If you have access to a 3D digital printer which uses the photographic process (the world's first digital 3D printer was invented at 3DIT), you can just submit your files for printing. If on the other hand you wish to or need to use a non-photographic process, you will have to interlace the images. This needs to be carried out by a computer program which merges together the various individual files into one interlaced file. Since the output file is the same width and height (in terms of pixels) as each of the individual files, some information is lost in this process, but only in the horizontal direction. The free programs interlace which runs on Linux with Intel processors, and Interlace which runs on the Macintosh can carry out this step. When interlacing the frames, the stripe at the left of each group of frames represents the frame photographed with the camera at its rightmost position. If by accident, the sequence of frames is reversed, then objects in the background will seem to be in the foreground, and vice versa. The resulting 3D image is then said to be pseudoscopic. The resolution of the interlaced file, measured in pixels per inch say, has to be precisely calculated as a function of the pitch of the lenticular screen, the number of frames, and the viewing distance (which is an empirical function of the print width). Since the resolution affects the print size, the desired print size should be decided upon before interlacing and the files expanded or contracted as necessary. Therefore, before using the interlace programs referred to above, you should run either of the free programs 3d_resolution which runs on Linux with Intel processors, or Mac 3D Resolution which runs on the Macintosh. Simply input the desired print width, the exact pitch (see below) of the lenticular screen, the field of view of the lenticules, and the number of frames, and the program will calculate the width in pixels that your files should be expanded or contracted to, and the required resolution of the final interlaced file. If you use Photoshop to expand or contract your files, go to the "Image" menu, select "Image Size...", be sure "Constrain Proportions" and "Resample Image" are checked, enter the new width in pixels, and click "OK". Don't be concerned about the width in inches or the resolution at this stage. After interlacing, but before printing, you should set the resolution of your interlaced file to the required value with the "Resample Image" box unchecked.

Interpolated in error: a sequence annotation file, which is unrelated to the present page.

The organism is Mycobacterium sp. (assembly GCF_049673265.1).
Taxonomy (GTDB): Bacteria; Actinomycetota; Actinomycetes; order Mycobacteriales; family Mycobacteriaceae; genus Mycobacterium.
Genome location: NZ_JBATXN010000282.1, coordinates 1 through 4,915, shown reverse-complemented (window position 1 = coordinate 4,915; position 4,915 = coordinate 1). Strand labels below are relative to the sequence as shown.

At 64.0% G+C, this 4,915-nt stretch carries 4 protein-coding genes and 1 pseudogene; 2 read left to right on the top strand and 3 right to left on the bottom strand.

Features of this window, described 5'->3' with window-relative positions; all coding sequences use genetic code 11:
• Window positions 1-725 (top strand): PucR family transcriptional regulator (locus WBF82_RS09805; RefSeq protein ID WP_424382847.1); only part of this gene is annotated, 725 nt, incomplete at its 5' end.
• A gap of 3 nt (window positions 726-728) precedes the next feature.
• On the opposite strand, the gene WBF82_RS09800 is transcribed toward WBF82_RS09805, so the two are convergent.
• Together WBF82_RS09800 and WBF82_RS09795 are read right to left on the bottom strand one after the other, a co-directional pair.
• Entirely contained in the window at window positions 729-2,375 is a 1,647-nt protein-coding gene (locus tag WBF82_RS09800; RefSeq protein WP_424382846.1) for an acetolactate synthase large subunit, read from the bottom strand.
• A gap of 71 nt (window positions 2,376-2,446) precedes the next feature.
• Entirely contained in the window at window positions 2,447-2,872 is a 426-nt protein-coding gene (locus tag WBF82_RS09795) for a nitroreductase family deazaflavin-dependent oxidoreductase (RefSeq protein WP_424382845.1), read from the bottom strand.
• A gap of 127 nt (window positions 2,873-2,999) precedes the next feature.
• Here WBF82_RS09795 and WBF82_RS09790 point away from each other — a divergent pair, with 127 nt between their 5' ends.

To obtain the exact pitch of your lenticular screen, you need to view a calibration chart that is placed directly in back and in contact with the lenticular screen, and with the black lines of the chart running in the same direction as the lenticules. The calibration chart is simply a set of closely spaced black lines of various pitches, close to the pitch of your lenticular sheet. For example, if the sheet you ordered is 72 lpi, the chart might have sets of closely spaced lines at pitches of 71.5, 71.6, ..., 72.4, and 72.5 lpi. For the pitches that don't match that of your screen you will see an alternating black and white pattern, but for the matching pitch the pattern will be a uniform gray. If an exact match is not apparent, try to estimate a best value by interpolating between the two pitch values that have the slowest varying patterns. However, it may be that the calibration chart is out of range for your particular lenticular screen, as evidenced by all the visible patterns varying too rapidly. In that case choose a chart with a slightly higher or lower range of pitches until a match is found. In order to obtain the most accurate value, view the patterns from several feet away. Some calibration charts are available for download here.